04. May 2016

Workbench and Willkommenskultur

The Syrian refugee Basem Wabeh works for AEMtec GmbH

Syrer Basem Wabeh (l.), Jan Trommershausen (r.) AEMtec Geschäftsführer. Bild: © Adlershof Journal

Friends: Basem Wabeh (l.) and Jan Trommershausen, general manager AEMtec

Basem Wabeh. Bild: © Adlershof Journal

Basem Wabeh beim elektrischen Funktionstest von einem Multi-Chip-Modul. Bild: © Adlershof Journal

In Adlershof and throughout Berlin, many are making an effort to support refugees. One important mission of the Science City in Adlershof is to provide jobs to the newcomers. Jan Trommershausen, manager of the company AEMtec, has had great experiences with his staff from Syria.

Basem Wabeh looks tired, but happy. He has been working shifts in manufacturing at AEMtec GmbH in Adlershof for a few weeks now. The company and its 160 employees produce microelectronics used in medicine as well as data and telecommunication. This is a new line of work for Wabeh, but the Syrian national is well-prepared. A mechanical engineer by training, he was the production manager of a consumer goods factory in his home country and responsible for 600 employees. “A lot of things are new to me here,” says the 43-year-old. “But I finally have a job, which is good.”

Wabeh is currently living in a one-room flat in Adlershof with his wife and three daughters, who are four, eight, and ten years old. Several refugee shelters have been set up in Adlershof in the past few months and various initiatives are taking care of the newcomers. Among those who seek to help refugees to enter the job market are WISTA-MANAGEMENT GMBH, the Humboldt-Universität, and volunteers from student and church groups. Activities include the monthly “International Evening” which brings together refugees and potential employers.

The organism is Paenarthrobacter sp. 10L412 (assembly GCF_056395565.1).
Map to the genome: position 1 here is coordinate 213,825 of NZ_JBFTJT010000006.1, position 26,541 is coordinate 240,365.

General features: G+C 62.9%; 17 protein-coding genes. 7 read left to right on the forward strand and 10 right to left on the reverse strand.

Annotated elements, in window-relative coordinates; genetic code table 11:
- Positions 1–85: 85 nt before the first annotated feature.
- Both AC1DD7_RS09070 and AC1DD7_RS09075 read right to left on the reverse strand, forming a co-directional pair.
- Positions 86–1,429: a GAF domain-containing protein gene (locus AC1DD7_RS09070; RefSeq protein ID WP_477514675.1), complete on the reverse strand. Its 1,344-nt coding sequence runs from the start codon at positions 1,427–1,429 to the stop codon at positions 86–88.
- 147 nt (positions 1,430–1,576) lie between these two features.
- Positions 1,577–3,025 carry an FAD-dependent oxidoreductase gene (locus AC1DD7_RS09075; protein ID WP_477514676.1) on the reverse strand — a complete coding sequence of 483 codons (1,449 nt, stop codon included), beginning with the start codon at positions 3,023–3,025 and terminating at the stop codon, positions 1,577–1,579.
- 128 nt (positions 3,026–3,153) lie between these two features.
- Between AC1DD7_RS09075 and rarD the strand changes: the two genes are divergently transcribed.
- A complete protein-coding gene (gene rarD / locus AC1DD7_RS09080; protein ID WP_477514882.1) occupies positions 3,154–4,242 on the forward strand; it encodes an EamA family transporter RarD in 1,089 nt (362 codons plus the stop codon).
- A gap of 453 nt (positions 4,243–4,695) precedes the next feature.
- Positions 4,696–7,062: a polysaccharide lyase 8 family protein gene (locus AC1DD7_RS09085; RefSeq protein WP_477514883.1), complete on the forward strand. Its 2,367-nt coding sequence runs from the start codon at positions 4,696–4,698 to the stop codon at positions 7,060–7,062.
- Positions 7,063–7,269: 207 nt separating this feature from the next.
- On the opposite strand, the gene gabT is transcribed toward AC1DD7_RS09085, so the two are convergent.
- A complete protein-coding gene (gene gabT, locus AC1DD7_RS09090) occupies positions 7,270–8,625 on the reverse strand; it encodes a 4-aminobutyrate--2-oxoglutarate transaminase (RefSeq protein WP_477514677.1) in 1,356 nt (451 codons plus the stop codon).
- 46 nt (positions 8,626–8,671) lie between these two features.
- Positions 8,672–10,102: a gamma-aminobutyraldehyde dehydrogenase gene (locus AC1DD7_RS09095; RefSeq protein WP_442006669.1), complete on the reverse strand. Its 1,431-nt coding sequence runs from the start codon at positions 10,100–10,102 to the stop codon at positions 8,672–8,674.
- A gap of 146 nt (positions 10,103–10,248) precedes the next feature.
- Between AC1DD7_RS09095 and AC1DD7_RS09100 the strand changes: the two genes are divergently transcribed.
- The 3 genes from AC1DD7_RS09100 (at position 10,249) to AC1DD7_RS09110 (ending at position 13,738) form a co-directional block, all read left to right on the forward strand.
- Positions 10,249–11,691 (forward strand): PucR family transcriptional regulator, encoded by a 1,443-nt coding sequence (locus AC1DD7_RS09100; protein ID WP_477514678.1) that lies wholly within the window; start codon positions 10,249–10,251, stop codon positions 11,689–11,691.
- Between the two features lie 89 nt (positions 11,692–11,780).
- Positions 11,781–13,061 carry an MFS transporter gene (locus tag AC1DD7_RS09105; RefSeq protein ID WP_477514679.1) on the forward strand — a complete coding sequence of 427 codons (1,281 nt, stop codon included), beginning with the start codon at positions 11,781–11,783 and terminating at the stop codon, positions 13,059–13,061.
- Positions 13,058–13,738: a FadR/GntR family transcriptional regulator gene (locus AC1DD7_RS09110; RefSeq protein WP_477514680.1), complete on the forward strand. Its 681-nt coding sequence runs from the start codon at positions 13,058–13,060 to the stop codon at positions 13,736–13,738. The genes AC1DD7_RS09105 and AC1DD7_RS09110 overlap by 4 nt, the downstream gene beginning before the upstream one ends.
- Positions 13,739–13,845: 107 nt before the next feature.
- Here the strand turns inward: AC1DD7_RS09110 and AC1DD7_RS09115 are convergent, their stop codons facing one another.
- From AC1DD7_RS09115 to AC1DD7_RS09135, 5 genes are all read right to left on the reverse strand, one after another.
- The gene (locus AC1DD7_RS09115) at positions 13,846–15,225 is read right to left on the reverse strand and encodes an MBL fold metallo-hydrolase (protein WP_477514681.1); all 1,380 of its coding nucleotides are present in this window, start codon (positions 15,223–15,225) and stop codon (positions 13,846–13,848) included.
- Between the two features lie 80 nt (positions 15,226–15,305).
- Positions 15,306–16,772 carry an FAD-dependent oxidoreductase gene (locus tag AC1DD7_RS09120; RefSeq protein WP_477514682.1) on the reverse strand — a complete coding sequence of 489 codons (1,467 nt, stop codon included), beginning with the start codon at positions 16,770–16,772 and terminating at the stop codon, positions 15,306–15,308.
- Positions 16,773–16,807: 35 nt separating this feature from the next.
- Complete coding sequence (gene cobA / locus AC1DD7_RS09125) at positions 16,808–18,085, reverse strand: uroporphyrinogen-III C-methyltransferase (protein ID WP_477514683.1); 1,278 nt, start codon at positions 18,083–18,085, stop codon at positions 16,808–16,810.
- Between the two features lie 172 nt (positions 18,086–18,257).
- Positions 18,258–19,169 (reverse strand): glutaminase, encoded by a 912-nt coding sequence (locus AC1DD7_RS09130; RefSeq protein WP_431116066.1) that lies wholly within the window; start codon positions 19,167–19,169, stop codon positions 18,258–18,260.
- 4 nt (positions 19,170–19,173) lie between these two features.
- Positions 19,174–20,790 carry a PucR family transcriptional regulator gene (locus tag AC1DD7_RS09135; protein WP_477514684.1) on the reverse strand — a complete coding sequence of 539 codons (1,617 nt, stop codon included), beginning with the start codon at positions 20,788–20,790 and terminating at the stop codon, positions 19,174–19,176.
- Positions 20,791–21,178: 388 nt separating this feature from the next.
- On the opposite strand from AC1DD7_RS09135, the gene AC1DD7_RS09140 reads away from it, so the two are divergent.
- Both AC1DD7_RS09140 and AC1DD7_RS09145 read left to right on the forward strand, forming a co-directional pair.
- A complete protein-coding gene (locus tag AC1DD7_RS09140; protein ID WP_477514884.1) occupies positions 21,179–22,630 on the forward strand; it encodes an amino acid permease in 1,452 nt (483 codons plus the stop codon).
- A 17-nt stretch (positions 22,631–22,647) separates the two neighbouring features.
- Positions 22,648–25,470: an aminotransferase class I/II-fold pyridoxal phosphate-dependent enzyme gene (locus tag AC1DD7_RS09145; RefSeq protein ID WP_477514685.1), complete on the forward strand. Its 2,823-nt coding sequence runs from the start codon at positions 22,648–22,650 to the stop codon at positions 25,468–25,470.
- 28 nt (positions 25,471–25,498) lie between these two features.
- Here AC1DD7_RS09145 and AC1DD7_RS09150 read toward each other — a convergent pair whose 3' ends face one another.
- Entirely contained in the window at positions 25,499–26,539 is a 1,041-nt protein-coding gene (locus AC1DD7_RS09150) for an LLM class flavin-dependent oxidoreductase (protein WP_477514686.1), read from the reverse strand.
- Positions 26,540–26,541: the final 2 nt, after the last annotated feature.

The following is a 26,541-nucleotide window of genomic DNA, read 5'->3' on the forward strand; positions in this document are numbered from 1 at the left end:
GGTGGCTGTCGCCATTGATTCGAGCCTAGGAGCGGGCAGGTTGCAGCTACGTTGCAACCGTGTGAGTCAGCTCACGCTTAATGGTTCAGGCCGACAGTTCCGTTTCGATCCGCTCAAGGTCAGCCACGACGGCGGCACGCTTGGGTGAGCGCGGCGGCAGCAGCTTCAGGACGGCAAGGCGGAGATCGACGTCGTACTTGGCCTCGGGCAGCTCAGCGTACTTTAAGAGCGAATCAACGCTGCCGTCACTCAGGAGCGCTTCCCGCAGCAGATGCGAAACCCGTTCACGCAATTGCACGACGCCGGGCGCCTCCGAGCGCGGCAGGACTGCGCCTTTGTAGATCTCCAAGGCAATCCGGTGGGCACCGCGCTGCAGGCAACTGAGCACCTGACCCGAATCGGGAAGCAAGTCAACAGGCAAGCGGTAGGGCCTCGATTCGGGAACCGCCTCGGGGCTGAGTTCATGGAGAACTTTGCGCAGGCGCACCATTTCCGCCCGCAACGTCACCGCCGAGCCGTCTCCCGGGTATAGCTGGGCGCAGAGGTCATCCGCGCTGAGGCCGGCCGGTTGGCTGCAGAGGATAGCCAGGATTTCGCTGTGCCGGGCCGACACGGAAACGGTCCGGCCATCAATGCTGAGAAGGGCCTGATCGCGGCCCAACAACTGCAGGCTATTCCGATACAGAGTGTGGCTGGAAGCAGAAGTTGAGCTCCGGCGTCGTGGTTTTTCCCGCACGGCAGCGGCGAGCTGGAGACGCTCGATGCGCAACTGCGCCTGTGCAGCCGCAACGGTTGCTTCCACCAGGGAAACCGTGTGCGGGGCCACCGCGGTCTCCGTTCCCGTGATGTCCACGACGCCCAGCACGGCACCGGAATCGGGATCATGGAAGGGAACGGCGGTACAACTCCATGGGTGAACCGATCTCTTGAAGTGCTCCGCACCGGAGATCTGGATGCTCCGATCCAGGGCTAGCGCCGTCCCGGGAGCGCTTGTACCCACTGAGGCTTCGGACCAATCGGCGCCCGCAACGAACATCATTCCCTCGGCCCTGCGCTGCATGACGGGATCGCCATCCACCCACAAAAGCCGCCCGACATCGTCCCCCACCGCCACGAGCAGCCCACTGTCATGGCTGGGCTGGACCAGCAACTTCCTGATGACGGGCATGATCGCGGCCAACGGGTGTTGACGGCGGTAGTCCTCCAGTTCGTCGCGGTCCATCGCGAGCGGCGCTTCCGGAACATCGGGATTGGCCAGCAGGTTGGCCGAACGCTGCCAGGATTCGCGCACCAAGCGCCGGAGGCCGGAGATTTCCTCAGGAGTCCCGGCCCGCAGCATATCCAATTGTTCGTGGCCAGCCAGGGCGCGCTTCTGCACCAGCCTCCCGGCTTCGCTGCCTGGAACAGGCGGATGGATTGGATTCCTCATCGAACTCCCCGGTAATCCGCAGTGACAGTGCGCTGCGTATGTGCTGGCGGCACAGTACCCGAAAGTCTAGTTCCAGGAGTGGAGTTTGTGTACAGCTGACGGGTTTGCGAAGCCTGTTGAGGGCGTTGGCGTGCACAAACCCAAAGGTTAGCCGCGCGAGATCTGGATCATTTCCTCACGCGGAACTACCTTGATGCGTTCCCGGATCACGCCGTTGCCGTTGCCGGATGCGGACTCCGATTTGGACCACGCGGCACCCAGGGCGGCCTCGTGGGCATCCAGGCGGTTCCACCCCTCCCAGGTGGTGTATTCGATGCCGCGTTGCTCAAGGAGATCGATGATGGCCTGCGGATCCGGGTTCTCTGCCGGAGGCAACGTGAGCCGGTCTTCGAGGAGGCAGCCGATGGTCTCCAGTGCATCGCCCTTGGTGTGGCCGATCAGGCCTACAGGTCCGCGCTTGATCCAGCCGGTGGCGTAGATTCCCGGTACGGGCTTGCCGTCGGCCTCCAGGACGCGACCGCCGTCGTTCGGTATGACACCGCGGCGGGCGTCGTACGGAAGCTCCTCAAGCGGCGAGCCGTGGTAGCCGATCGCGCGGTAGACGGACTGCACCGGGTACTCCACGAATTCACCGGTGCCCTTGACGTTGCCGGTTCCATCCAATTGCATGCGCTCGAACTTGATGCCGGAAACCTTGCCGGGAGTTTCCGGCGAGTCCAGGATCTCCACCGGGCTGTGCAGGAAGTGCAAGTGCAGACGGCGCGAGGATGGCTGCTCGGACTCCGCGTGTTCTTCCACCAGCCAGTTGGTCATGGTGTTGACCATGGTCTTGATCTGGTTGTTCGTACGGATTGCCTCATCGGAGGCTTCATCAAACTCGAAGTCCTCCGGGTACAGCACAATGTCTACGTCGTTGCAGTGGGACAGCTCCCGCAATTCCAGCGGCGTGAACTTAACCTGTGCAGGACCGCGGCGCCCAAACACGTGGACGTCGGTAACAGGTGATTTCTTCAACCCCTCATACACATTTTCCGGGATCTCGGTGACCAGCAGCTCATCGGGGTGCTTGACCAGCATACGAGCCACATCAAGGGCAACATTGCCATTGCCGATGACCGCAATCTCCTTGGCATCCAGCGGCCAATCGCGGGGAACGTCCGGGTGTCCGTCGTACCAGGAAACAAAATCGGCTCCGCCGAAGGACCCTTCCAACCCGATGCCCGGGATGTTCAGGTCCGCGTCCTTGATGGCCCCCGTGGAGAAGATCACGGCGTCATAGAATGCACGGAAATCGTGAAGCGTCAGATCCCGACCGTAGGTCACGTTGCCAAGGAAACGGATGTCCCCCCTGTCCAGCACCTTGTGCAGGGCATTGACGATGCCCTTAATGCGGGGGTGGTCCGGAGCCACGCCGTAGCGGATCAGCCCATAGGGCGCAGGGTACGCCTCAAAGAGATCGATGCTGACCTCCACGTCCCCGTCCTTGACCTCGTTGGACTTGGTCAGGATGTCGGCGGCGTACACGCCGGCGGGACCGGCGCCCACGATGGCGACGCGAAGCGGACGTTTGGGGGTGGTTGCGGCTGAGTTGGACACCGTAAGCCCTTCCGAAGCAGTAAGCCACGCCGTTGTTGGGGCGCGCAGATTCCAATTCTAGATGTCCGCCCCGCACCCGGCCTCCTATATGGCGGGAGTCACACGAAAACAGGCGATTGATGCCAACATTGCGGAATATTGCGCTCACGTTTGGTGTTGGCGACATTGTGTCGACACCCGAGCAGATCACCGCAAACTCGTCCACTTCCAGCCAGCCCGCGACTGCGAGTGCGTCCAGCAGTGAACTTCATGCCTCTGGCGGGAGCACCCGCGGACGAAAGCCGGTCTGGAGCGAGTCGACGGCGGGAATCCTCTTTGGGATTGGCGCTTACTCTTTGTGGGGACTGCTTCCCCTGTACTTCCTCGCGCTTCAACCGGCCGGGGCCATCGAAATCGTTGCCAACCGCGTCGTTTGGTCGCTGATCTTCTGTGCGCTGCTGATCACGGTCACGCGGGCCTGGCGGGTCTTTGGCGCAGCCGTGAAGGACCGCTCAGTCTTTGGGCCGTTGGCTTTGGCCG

Jan Trommershausen was one of the first to help the refugees. The AEMtec manager met Wabeh at a local neighbourhood in Steglitz-Zehlendorf that he created himself. “We became friends, Basem’s German improved very quickly, so I decided to give him a job.” My employees were very committed and gave their new colleague a warm welcome. “My employees are raving about Basem." Cultural prejudices are quickly overcome when the abstract notion of “the refugee” is replaced with real live people. Trommershausen also took on a Syrian communications engineer as an intern for a few weeks. “It turned out the language barrier was still too high for this colleague,” he tells us. However, once the young man completed additional language courses, he will get a fresh chance. “We want to contribute to integrating these people as a company. Many refugees lose their sense of self-esteem on their journey.”

Basem Wabeh avoids speaking about the turbulent journey on a boat from Egypt to Italy. He would rather forget those ten days which he spent with 200 other refugees, without water and food, on a tiny ship in the Mediterranean. “I had no choice back then,” he tells us. After a bomb hit his daughter’s school, he fled his suburban home in Damascus to go to Egypt. The family struggled to survive in Cairo for more than a year until the revolutionary turmoil also made their life there unbearable. Once he arrived in Germany, Trommershausen helped him to reunite with his family. Wabeh’s daughters still suffer from trauma: “They wake up at night when they hear noises like fireworks – they think they’re shots or bombs.”

He hopes his girls can go back to leading a normal life in autumn, when they go back to kindergarden and school. Wabeh is worried about the course of events in Syria: “I don’t think we can go back to our country any time soon. I want my children to have opportunities here.” His dream for the future: to learn German and to get his qualifications officially recognised. – “so I can go back to working as a proper engineer”.

Especially the refugees from Syria are extremely motivated and ready to work, according to Trommershausen. Many bring vocational skills with them and their knowledge of Middle Eastern culture might also open new markets. “I can only recommend that other companies take a look at these Syrians.”

By Claudia Wessling for Adlershof Journal


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